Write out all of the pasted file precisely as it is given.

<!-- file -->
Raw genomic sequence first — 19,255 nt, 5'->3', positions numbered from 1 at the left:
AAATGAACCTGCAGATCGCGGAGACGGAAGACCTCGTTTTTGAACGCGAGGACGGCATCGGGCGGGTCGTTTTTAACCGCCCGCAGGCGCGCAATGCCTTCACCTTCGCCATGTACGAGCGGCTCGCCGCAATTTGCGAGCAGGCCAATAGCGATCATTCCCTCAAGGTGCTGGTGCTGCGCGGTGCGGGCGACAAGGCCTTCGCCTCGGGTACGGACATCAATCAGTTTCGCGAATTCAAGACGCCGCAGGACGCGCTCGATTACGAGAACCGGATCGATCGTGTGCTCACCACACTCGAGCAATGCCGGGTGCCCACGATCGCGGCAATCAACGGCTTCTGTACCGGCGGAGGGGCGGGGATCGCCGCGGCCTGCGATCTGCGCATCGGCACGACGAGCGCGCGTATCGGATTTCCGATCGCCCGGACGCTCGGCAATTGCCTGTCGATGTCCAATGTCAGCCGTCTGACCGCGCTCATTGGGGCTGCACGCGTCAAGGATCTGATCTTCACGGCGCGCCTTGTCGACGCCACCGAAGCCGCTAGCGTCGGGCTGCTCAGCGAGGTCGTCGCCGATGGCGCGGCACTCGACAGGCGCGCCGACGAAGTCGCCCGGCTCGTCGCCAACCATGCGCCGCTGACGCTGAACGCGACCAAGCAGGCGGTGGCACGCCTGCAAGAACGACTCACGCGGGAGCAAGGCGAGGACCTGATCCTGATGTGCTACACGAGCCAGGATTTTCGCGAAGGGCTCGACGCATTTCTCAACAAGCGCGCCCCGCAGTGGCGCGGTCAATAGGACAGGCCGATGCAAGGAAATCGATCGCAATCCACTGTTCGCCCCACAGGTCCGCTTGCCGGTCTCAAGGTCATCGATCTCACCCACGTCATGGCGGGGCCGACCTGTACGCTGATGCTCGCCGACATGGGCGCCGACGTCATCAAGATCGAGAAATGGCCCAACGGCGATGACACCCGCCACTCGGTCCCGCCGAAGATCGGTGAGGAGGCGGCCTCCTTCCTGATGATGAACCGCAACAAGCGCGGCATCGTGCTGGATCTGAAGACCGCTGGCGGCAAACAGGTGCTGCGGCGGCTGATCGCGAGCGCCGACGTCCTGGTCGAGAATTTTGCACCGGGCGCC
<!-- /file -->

Raw genomic sequence first — 19,255 nt, 5'->3', positions numbered from 1 at the left:
AAATGAACCTGCAGATCGCGGAGACGGAAGACCTCGTTTTTGAACGCGAGGACGGCATCGGGCGGGTCGTTTTTAACCGCCCGCAGGCGCGCAATGCCTTCACCTTCGCCATGTACGAGCGGCTCGCCGCAATTTGCGAGCAGGCCAATAGCGATCATTCCCTCAAGGTGCTGGTGCTGCGCGGTGCGGGCGACAAGGCCTTCGCCTCGGGTACGGACATCAATCAGTTTCGCGAATTCAAGACGCCGCAGGACGCGCTCGATTACGAGAACCGGATCGATCGTGTGCTCACCACACTCGAGCAATGCCGGGTGCCCACGATCGCGGCAATCAACGGCTTCTGTACCGGCGGAGGGGCGGGGATCGCCGCGGCCTGCGATCTGCGCATCGGCACGACGAGCGCGCGTATCGGATTTCCGATCGCCCGGACGCTCGGCAATTGCCTGTCGATGTCCAATGTCAGCCGTCTGACCGCGCTCATTGGGGCTGCACGCGTCAAGGATCTGATCTTCACGGCGCGCCTTGTCGACGCCACCGAAGCCGCTAGCGTCGGGCTGCTCAGCGAGGTCGTCGCCGATGGCGCGGCACTCGACAGGCGCGCCGACGAAGTCGCCCGGCTCGTCGCCAACCATGCGCCGCTGACGCTGAACGCGACCAAGCAGGCGGTGGCACGCCTGCAAGAACGACTCACGCGGGAGCAAGGCGAGGACCTGATCCTGATGTGCTACACGAGCCAGGATTTTCGCGAAGGGCTCGACGCATTTCTCAACAAGCGCGCCCCGCAGTGGCGCGGTCAATAGGACAGGCCGATGCAAGGAAATCGATCGCAATCCACTGTTCGCCCCACAGGTCCGCTTGCCGGTCTCAAGGTCATCGATCTCACCCACGTCATGGCGGGGCCGACCTGTACGCTGATGCTCGCCGACATGGGCGCCGACGTCATCAAGATCGAGAAATGGCCCAACGGCGATGACACCCGCCACTCGGTCCCGCCGAAGATCGGTGAGGAGGCGGCCTCCTTCCTGATGATGAACCGCAACAAGCGCGGCATCGTGCTGGATCTGAAGACCGCTGGCGGCAAACAGGTGCTGCGGCGGCTGATCGCGAGCGCCGACGTCCTGGTCGAGAATTTTGCACCGGGCGCC